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Effects of support on the initiation and duration of breastfeeding
Western Journal Nursing Research (2007)
  • Sara L. Gill, University of Texas Health Science Center at San Antonio
  • Elizabeth Reifsnider, Arizona State University
  • Joseph F. Lucke, State University of New York at Buffalo

Researchers attempted to increase the initiation of breastfeeding and its duration to 6 months among a group of low-income, Hispanic women through an intervention program which included prenatal education and home based postpartum support. All participants were telephoned after delivery to determine infant feeding method. Duration of breastfeeding was determined by counting the number of days from initiation to the last day the baby was put to the breast. The Bayesian approach was used for the statistical analyses. In the intervention group, the propensity to initiate breastfeeding exceeded that of the control group. Results indicate the intervention group had twice (2.31) the odds of starting breastfeeding, twice (1.84-3.15) the odds of continuing to breastfeed for 6 months, and only half (.50-.54) the tendency to quit at any one time than did the control group.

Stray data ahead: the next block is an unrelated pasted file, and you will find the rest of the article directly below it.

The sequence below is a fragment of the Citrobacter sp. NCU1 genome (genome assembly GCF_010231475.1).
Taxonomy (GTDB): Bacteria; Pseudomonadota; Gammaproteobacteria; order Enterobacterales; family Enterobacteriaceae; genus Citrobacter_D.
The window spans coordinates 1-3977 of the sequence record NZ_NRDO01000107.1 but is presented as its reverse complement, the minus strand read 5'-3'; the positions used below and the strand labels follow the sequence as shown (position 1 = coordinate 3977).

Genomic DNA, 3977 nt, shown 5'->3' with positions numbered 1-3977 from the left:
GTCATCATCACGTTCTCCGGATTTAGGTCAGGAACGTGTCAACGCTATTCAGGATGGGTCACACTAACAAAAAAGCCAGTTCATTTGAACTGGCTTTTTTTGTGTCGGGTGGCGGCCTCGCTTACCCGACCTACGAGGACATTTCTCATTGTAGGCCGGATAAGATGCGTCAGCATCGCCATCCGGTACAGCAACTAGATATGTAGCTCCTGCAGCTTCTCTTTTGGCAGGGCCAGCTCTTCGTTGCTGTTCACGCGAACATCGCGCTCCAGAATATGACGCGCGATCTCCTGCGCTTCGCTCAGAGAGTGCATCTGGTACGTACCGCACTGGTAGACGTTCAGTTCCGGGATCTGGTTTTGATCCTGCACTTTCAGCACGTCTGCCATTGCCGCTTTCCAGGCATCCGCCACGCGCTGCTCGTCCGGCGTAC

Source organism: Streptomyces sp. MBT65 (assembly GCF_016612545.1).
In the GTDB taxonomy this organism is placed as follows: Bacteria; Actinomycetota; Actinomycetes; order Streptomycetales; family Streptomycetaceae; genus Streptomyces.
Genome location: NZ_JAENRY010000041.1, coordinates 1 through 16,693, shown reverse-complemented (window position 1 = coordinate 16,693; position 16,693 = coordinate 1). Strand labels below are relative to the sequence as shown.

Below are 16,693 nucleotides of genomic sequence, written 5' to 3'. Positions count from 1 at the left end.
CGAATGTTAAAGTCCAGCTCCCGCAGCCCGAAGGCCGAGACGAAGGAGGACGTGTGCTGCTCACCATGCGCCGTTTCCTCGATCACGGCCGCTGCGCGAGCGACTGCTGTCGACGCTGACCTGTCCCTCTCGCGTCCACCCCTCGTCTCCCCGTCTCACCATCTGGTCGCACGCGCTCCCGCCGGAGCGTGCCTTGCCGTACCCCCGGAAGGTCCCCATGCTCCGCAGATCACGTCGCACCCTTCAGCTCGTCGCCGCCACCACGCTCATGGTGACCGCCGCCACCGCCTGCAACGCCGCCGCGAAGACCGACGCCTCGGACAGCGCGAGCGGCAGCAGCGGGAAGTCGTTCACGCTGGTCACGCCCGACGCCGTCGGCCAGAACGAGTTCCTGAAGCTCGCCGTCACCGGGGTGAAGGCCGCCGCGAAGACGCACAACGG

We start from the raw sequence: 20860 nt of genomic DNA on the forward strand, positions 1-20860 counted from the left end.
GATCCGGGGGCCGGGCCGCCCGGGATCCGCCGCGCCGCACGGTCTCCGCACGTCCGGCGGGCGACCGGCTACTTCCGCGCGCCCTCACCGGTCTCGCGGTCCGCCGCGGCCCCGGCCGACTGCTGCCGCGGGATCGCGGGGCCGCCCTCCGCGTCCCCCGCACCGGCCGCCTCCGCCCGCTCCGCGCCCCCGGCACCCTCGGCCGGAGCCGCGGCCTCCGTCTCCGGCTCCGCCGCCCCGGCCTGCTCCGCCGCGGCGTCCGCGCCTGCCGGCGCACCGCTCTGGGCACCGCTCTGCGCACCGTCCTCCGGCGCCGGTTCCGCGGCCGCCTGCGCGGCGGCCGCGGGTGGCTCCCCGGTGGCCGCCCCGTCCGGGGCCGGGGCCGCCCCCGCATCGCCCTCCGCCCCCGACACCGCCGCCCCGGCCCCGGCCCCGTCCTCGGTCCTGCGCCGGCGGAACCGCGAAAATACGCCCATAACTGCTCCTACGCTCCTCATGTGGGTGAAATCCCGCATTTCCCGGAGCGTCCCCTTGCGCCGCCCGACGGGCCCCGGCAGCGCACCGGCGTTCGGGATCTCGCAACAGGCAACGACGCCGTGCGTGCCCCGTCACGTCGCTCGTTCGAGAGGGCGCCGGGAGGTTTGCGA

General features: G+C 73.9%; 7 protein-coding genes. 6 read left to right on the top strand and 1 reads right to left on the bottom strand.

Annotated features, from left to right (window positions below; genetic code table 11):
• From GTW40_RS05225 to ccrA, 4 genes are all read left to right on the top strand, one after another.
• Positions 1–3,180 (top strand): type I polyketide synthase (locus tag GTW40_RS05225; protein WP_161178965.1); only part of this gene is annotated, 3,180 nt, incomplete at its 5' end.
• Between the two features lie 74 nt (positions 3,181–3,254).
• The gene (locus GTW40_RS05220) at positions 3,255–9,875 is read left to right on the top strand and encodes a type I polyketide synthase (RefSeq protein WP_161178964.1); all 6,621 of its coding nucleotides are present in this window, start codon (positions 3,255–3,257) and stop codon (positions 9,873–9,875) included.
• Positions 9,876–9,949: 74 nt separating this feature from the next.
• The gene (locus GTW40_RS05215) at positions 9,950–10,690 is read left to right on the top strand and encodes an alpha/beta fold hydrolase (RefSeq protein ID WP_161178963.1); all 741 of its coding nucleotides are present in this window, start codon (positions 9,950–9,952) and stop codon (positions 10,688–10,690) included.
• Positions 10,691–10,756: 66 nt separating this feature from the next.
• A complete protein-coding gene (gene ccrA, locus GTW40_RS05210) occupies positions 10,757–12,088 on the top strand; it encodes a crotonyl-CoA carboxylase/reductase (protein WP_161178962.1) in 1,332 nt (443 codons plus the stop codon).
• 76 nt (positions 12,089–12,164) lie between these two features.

• breastfeeding; prenatal education
Publication Date
Citation Information
Sara L. Gill, Elizabeth Reifsnider and Joseph F. Lucke. "Effects of support on the initiation and duration of breastfeeding" Western Journal Nursing Research Vol. 29 Iss. 6 (2007)
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